My experience started in January when the sun sets early and temperatures are still frigid. I arrived at Hull with a few volunteers that help foreign students to settle in, and on that day I met some of the people that became part of my group of friends. Raluca, one of the volunteers, said: “Welcome! This is going to be your new home in the next few months!” We were at the corner between Beverly Road and Cottingham. I peeped out from my window seat to look at the bright signs of the stores: the architecture is so different from the Italian one.
The campus appeared huge to me: too many offices and departments. “I’m going to get lost” I kept thinking in my first days. Now I can walk across the campus with my eyes closed. Oh no, I want to keep my eyes open! I want to look at everything, I don’t want to forget a thing, not even a detail. This is my semester abroad, my international life, my experience! Everything has to be unforgettable!
I arrived home only a couple of days ago and the months spent in Hull already seem a far memory. A few hours of flight catapulted into my old world, Genoa, that welcomed me with a terrible sultry weather. I was no longer used to it.
Until the very last moments I strongly hugged my room mates and my friends that surprisingly knocked at my door for a final farewell. We promised to see each other again in the future, and with some of them plans are made: we will meet in the next few weeks during their lucky Eurotrip. It’s awesome to visit people that have shared such an incredible Erasmus experience with me.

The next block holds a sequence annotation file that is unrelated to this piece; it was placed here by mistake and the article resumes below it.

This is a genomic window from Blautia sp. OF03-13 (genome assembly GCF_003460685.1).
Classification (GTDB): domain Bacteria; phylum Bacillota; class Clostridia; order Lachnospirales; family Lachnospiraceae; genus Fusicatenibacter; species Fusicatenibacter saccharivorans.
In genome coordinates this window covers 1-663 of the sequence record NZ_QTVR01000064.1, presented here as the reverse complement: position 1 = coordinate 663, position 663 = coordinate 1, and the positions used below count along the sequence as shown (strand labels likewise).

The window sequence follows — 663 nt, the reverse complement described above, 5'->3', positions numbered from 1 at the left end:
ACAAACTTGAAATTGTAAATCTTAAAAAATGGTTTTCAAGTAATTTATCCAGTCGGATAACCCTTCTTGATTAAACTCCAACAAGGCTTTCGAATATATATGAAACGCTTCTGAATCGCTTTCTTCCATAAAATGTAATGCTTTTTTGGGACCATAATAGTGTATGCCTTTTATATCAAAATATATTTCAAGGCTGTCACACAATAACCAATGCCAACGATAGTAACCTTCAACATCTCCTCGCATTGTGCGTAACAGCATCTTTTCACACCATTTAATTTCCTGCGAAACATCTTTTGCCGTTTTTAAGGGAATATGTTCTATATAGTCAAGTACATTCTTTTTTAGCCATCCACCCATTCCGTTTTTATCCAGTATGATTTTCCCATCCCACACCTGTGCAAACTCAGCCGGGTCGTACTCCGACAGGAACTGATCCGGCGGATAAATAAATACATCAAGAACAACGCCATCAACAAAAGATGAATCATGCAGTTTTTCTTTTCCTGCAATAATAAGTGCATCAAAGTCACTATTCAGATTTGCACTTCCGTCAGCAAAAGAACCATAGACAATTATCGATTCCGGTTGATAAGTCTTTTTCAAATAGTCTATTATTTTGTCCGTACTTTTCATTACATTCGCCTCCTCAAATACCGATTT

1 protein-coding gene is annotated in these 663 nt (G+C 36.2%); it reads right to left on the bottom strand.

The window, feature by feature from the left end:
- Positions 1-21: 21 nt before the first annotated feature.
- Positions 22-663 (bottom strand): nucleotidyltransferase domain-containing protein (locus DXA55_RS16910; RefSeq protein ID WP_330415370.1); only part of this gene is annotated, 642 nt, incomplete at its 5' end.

Spending six months away from home were fundamental for my friends. Some left their home countries for the first time; some discovered a totally new European reality, quite different from the American one; some fought stereotypes; some got the chance to meet international students for the first time; some decided to keep living in the UK; some other learnt a few words in a new language, history and other countries’ lifestyle.
All these experiences are priceless!
This Erasmus has been very important for me as well: I lived abroad for the second time and I learnt a lot about the British lifestyle (their culture is very different from mine, apart from the obvious commonplace).
I travelled, I tasted new food and I met people from Australia, the States, Brazil and Europe. I improved my English, trying to strive for the best. I got a few satisfactions such as compliments from native speakers and being able to distinguish accent that before meant absolutely nothing to my hearing. I opened my eyes on the situation outside Italy, for better and for worse. I also had a look on the job situation regarding my field of study.
The time spent in England flew too rapidly. I hadn’t been able to realise all the points I had on my wishlist before leaving Italy. My will to learn is endless. I often regret to have spent just a semester over there rather than the whole academic year. I would have taken more advantage of all the resources available and I wish I had done more to improve my skills. However, I have to admit that I came home with an extremely enriched cultural baggage. After every departure and every return I feel more and more a lively and motivated “citizen of the world”.
I don’t know what the future has planned for me. What job? In which country? Will I be back in England? Who knows. What I’m sure of is what won’t miss in my life: the charm of being constantly in touch with foreigners, everyone carrying their own story.